How do you feel about being a role model for other women?
Lydia: I love it, I mean I think that if we can just be kind of a friend for people, even if we don’t know them. [It’s] crazy to think about being someone’s role model and it’s amazing that someone would look up to me like that.
How do you feel about being open with any of your personal troubles?
Lydia: I’m very super opinionated about like the press, like that’s none of their business. If someone’s smoking weed, like when Miley got caught smoking weed and everyone was flipping out, it’s like calm the fuck down. Are you really that surprised? What about that is so shocking to you?
Gennessa: I think with issues like eating disorders and things like that, it’s really important to see that someone that you admire is able to be strong enough to come out — if they decide to do that. Even us, we’ve all had things that we’ve gone through and I think it’s crucial, if you’re going to be someone’s role model you have to be honest and raw about things. I mean, unless it’s something that you’re uncomfortable with, it’s all about comfort, but I really think being honest about that. Because it’s easy to say like, “Oh, love your body.” It’s crazy to not love it. We preach even harder sometimes to practice, even when you are preaching.
Since you guys are almost an all-girl band, do you think your songs and videos have an interesting perspective being from the female POV?
Lydia: I’ll say because of the fact that we’re female fronted, all the songs that are out except for one, I’ve written so they’re all from a female perspective. I think that they kind of cross the border, they don’t only speak to women, they just speak to humans which is what makes them different and cool — they kind of tie the two together and can hit everyone.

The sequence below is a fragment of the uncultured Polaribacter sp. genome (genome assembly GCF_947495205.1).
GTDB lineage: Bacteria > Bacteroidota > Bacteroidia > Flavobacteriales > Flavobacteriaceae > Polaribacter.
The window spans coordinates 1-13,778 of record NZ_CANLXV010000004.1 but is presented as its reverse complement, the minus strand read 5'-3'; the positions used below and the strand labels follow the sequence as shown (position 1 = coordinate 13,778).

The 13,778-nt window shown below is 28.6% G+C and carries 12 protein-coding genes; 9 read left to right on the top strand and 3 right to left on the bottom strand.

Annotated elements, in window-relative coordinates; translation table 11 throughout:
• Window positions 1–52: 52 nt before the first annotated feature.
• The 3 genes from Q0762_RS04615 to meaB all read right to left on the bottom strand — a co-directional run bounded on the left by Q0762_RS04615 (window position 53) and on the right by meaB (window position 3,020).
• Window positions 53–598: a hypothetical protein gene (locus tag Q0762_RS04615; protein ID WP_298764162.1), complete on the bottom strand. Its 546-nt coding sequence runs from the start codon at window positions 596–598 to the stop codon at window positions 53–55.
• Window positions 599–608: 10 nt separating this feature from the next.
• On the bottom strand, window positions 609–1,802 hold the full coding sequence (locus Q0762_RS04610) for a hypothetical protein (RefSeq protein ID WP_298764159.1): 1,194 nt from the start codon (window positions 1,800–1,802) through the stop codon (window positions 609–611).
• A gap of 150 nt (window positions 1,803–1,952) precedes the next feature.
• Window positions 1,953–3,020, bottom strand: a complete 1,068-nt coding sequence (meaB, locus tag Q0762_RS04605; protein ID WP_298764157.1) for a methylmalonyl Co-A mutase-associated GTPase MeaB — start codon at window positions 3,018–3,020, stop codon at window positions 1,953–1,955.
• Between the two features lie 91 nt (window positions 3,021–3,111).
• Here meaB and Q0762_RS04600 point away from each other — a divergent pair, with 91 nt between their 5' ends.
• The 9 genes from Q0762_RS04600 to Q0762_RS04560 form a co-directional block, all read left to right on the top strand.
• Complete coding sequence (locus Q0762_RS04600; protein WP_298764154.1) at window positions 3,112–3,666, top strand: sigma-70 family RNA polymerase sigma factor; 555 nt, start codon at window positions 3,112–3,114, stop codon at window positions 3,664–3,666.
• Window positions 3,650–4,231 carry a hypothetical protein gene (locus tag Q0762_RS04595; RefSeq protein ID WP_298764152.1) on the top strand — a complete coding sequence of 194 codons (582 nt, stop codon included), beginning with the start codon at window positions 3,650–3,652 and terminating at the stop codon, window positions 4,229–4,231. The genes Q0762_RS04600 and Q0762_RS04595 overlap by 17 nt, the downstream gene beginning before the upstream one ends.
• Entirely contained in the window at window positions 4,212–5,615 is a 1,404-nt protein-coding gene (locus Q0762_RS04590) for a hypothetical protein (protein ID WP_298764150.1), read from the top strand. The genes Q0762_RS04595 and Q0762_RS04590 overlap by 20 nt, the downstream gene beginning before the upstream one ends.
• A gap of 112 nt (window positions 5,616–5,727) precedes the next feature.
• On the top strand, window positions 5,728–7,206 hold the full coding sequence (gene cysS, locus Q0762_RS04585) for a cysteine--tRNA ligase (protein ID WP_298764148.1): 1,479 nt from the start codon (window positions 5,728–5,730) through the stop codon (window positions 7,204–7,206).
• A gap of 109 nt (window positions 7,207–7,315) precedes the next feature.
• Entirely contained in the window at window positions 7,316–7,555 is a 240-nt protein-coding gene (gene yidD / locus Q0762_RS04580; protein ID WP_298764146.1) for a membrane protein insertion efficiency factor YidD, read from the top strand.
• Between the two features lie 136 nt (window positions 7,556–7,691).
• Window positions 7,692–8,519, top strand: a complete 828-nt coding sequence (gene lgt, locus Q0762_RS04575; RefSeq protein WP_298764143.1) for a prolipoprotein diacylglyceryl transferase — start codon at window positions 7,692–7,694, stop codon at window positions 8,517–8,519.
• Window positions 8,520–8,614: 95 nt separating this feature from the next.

The video for “Hey Now” has a storyline similar to the John Waters film “Hairspray” — but ultimately, it has the story of “Good Girls Revolting.” What inspired you to go that route with the video?
Lydia: I’ve always wanted to make a video that was reminiscent of the 60’s and 50’s, and I love “American Bandstand” and “Hairspray” is one of my favorite movies. We wanted to do that, but we felt like it would be almost disrespectful in a way. If we didn’t point out the issues that were going on in that time period and act like it was light and fluffy and amazing — because it wasn’t. There was a ton of racism and sexism, and so much going on. We wanted to touch on that, just so that we weren’t skipping over that.
What are you most excited about with this album release?
Sage: I’m excited to hear what people think. Especially tonight (at the album release show) , I’m excited to just like say hi to everyone and talk to them and get to know them and see the type of people that are listening to our music — that is our favorite part is talking to people that listen to us.
What is the special significance of releasing the album on Friday the 13th?
Lydia: It’s my lucky day, Friday the 13th! I was born on Friday the 13th, the first one of the millennium. It was a full moon in October, so it was a very spooky night.That’s just always been my lucky day, for some reason are the best day for me. Exactly a year ago, on January 13th, I met Mike Elizondo for the first time who is our A&R guy and our producer, and second father from Warner Brothers. He’s just the best human I’ve met in my life. So now a year later, to be able to release our debut album on Friday the 13th, January 13th — it’s the best.
What inspired the name of the album “Feel Your Feelings Fool”?
Sage: It’s like saying something to your friend, you’re like, “Feel your feelings, fool.”
Lydia: It just sums up what we want to say. It’s our message, because we’ve noticed that so many people and so many problems come from people trying to suppress their feelings and pretend they’re not human. Being vulnerable is the scariest thing in the world, I think especially for like males. Especially since like just think about. Like if a dude starts crying, they’re going to either get called gay or weak, or something. I think also for girls, it’s like there’s so many standards that you’re constantly trying to fit. We just want people to know, we go through these things too and it’s okay. We’re okay and you’re okay.
Sage: Yeah, we can do it together, that’s the theme.
Is there a particular song that you are excited about sharing with your fans?
Lydia: I’ve been listening to the album [and] I just want to cry happy tears.
I’m excited for people to hear “Lacy Loo.”
Genessa: I’m excited about “Lacy Loo” as well, I think that one’s a really fun little song.
Sage: Yeah, I don’t think I’m nervous about any of them. I’m excited. Happy that it’ll finally be out there.
For More on The Regrettes:
Get “Feel Your Feelings Fool!”:
Album Release Performance at The Echo (Los Angeles) Photos by Collect1vemind